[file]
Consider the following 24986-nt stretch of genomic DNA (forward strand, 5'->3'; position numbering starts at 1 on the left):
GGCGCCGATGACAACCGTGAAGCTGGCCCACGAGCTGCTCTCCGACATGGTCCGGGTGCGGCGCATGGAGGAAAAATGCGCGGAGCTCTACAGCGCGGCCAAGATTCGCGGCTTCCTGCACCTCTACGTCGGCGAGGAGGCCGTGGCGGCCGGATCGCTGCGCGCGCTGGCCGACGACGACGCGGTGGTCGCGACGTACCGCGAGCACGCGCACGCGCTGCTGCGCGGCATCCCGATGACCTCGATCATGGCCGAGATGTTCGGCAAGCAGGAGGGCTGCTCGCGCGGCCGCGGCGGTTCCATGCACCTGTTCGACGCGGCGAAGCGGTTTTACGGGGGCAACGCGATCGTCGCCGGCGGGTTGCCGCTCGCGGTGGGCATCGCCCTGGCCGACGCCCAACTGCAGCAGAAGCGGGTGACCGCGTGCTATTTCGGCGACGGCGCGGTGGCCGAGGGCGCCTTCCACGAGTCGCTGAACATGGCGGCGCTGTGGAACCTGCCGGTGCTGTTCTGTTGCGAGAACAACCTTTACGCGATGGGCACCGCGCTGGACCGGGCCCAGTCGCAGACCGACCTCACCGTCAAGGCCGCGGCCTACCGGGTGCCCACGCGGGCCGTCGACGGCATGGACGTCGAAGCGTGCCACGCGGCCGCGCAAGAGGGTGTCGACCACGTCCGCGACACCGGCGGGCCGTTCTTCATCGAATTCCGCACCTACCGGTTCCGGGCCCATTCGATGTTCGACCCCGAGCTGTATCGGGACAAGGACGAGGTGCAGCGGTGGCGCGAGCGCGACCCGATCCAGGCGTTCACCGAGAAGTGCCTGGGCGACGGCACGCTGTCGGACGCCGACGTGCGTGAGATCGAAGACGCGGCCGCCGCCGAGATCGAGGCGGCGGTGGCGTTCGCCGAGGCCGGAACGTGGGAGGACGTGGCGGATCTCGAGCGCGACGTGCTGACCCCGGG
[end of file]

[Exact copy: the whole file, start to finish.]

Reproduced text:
Consider the following 24986-nt stretch of genomic DNA (forward strand, 5'->3'; position numbering starts at 1 on the left):
GGCGCCGATGACAACCGTGAAGCTGGCCCACGAGCTGCTCTCCGACATGGTCCGGGTGCGGCGCATGGAGGAAAAATGCGCGGAGCTCTACAGCGCGGCCAAGATTCGCGGCTTCCTGCACCTCTACGTCGGCGAGGAGGCCGTGGCGGCCGGATCGCTGCGCGCGCTGGCCGACGACGACGCGGTGGTCGCGACGTACCGCGAGCACGCGCACGCGCTGCTGCGCGGCATCCCGATGACCTCGATCATGGCCGAGATGTTCGGCAAGCAGGAGGGCTGCTCGCGCGGCCGCGGCGGTTCCATGCACCTGTTCGACGCGGCGAAGCGGTTTTACGGGGGCAACGCGATCGTCGCCGGCGGGTTGCCGCTCGCGGTGGGCATCGCCCTGGCCGACGCCCAACTGCAGCAGAAGCGGGTGACCGCGTGCTATTTCGGCGACGGCGCGGTGGCCGAGGGCGCCTTCCACGAGTCGCTGAACATGGCGGCGCTGTGGAACCTGCCGGTGCTGTTCTGTTGCGAGAACAACCTTTACGCGATGGGCACCGCGCTGGACCGGGCCCAGTCGCAGACCGACCTCACCGTCAAGGCCGCGGCCTACCGGGTGCCCACGCGGGCCGTCGACGGCATGGACGTCGAAGCGTGCCACGCGGCCGCGCAAGAGGGTGTCGACCACGTCCGCGACACCGGCGGGCCGTTCTTCATCGAATTCCGCACCTACCGGTTCCGGGCCCATTCGATGTTCGACCCCGAGCTGTATCGGGACAAGGACGAGGTGCAGCGGTGGCGCGAGCGCGACCCGATCCAGGCGTTCACCGAGAAGTGCCTGGGCGACGGCACGCTGTCGGACGCCGACGTGCGTGAGATCGAAGACGCGGCCGCCGCCGAGATCGAGGCGGCGGTGGCGTTCGCCGAGGCCGGAACGTGGGAGGACGTGGCGGATCTCGAGCGCGACGTGCTGACCCCGGG